Quality-Aware Data Source Management

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Data is becoming a commodity of tremendous value in many domains. The ease of collecting and publishing data has led to an upsurge in the number of available data sources --- sources that are highly heterogeneous in the domains they cover, the quality of data they provide, and the fees they charge for accessing their data. However, most existing data integration approaches, for combining information from a collection of sources, focus on facilitating integration itself but are agnostic to the actual utility or the quality of the integration result. These approaches do not optimize for the trade-off between the utility and the cost of integration to determine which sources are worth integrating.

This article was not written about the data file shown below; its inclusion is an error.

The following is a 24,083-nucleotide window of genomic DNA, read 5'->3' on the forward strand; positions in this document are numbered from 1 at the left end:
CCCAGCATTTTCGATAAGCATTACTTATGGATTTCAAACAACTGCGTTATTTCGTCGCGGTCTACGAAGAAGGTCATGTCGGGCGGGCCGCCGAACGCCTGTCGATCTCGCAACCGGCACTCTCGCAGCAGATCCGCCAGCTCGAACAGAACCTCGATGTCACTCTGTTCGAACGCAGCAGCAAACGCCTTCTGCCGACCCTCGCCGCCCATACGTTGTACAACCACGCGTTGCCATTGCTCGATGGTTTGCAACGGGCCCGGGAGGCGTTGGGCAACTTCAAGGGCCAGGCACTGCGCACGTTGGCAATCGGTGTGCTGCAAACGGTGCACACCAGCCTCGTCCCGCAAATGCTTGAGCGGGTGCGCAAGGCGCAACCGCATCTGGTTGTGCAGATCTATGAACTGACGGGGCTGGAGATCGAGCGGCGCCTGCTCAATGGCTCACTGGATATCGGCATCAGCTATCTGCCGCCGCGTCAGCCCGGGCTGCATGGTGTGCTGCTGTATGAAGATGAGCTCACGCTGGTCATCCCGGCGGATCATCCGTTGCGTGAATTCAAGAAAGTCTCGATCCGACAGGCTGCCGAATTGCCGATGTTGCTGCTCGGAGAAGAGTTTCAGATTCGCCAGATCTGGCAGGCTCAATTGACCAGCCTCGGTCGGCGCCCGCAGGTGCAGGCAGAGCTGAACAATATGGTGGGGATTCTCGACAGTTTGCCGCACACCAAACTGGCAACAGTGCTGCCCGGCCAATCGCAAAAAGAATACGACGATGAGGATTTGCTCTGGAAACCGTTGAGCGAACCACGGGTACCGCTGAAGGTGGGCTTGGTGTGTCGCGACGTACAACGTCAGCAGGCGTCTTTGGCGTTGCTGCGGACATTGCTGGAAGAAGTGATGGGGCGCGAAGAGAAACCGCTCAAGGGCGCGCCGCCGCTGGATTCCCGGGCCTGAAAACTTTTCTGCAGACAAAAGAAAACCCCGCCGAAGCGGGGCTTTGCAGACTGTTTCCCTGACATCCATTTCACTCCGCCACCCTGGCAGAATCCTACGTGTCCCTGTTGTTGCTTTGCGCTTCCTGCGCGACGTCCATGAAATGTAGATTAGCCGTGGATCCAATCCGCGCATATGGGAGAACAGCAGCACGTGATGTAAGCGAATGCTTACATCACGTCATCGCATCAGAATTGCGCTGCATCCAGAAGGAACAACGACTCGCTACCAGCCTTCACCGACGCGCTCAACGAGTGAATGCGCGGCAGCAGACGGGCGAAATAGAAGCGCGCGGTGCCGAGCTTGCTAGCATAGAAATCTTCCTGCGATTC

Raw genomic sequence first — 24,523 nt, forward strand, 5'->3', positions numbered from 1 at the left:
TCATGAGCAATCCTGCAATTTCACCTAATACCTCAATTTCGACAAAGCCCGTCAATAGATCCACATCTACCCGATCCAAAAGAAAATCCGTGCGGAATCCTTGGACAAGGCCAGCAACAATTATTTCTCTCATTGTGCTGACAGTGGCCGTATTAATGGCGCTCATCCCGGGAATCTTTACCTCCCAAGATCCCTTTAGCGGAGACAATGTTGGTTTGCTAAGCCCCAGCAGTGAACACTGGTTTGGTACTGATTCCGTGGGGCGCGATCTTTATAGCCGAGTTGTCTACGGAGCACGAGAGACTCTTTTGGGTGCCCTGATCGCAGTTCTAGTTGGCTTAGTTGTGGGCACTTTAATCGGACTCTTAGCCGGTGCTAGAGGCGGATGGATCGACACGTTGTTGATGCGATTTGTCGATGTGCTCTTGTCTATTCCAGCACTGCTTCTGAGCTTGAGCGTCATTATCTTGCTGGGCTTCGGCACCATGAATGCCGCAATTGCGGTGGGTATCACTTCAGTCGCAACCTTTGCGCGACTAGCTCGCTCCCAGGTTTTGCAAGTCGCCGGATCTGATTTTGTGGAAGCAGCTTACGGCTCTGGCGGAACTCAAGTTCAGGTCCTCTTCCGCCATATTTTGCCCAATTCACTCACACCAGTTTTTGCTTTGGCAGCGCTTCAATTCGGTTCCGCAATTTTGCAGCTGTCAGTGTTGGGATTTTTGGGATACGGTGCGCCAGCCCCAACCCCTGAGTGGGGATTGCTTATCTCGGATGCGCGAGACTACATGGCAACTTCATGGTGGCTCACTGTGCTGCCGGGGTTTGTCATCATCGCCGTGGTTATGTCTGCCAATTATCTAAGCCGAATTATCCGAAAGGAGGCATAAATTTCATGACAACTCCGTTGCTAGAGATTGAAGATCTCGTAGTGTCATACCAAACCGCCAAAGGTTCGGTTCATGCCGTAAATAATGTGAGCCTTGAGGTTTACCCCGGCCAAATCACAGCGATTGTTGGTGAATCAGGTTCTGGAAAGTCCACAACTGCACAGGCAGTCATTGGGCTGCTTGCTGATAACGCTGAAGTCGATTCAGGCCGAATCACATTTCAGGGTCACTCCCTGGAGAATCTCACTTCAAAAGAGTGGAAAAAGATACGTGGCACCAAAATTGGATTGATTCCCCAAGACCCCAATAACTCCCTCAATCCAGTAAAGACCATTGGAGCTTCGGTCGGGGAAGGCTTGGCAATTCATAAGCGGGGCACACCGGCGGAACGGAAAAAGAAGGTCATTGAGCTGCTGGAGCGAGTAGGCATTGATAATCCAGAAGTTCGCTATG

In this dissertation, I introduce a framework for quality-aware data source management. I define a collection of formal quality metrics for different types of data sources, including sources that provide both structured and unstructured data. I develop techniques to efficiently detect the content focus of a large number of diverse sources, to reason about their content changes over time and to formally compute the utility obtained when integrating subsets of them. I also design efficient algorithms with constant factor approximation guarantees for finding a set of sources that maximizes the utility of the integration result given a cost budget. Finally, I develop a prototype quality-aware data source management system and demonstrate the effectiveness of the developed techniques on real-world applications.